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Friday, 22 February, 2002, 00:09 GMT
Millennium Bridge reopens
Millennium bridge
The 18.2m bridge had swayed alarmingly
The Millennium Bridge in London is reopening on Friday after two years of engineering work to stop it wobbling.

The 18.2m bridge, central London's first new river crossing for more than a century, was opened on 10 June 2000 but was shut three days later.

Engineers who decided to close the bridge after it began swaying alarmingly blamed the "synchronised footfall" effect of hundreds of people stepping in unison.

Engineers test bridge
Arup carried out marching tests
In February 2001 the Millennium Bridge Trust announced that it had raised the 5m needed to carry out the recommended modifications to the bridge.

They involved the installation of 91 dampers, similar to car shock absorbers, designed to reduce the movement of the 350-metre structure.

Work to correct the problem started in May 2001 and was completed in January this year.

Following walking tests on the bridge using 2,000 volunteers it was felt the bridge was safe to be used by the public.

'Blade of light'

The bridge was designed as the result of a collaboration between the architects, Foster and Partners, the British sculptor, Sir Anthony Caro and the consulting engineers, Arup.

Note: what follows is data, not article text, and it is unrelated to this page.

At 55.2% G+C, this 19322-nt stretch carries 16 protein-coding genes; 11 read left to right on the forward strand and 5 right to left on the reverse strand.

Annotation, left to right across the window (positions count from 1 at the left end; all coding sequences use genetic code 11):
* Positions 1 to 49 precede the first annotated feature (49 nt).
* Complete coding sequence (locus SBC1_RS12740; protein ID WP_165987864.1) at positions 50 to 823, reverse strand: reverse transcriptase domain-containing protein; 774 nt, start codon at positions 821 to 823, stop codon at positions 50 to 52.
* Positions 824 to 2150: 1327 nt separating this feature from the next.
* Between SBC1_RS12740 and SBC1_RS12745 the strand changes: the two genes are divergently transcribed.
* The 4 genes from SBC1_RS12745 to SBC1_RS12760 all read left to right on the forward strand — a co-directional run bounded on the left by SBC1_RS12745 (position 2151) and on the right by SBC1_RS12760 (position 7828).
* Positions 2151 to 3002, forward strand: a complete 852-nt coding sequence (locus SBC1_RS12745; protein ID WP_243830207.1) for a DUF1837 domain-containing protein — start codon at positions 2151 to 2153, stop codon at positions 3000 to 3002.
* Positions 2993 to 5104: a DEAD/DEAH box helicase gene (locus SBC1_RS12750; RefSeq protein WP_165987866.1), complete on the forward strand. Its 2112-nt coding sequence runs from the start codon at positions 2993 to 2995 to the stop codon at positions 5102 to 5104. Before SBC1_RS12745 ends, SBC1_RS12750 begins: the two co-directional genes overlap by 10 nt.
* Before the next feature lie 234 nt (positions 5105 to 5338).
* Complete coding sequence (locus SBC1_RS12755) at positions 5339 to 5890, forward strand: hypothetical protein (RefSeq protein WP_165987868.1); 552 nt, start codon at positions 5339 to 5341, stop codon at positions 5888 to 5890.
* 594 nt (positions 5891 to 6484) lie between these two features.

It links St Paul's Cathedral and the City of London on the north bank with Tate Modern and the reconstruction of Shakespeare's Globe Theatre on the south.

The bridge - described as a "blade of light" by promoters - was inaugurated by the Queen in May 2000.

More than 160,000 people crossed the bridge during its opening weekend during which the swaying effect was noticed.

Those who had made it across said they had been surprised by the swaying sensation, comparing the vibration to the feeling of sea-sickness.

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 ON THIS STORY
The BBC's Robert Nisbet
"The engineering really has been tested today"
See also:

19 Feb 02 | England
'Wobbly' Millennium Bridge fixed
01 Feb 02 | Newsmakers
Lord Foster: Stormin' Norman
30 Jan 02 | England
Volunteers test bridge for wobbles
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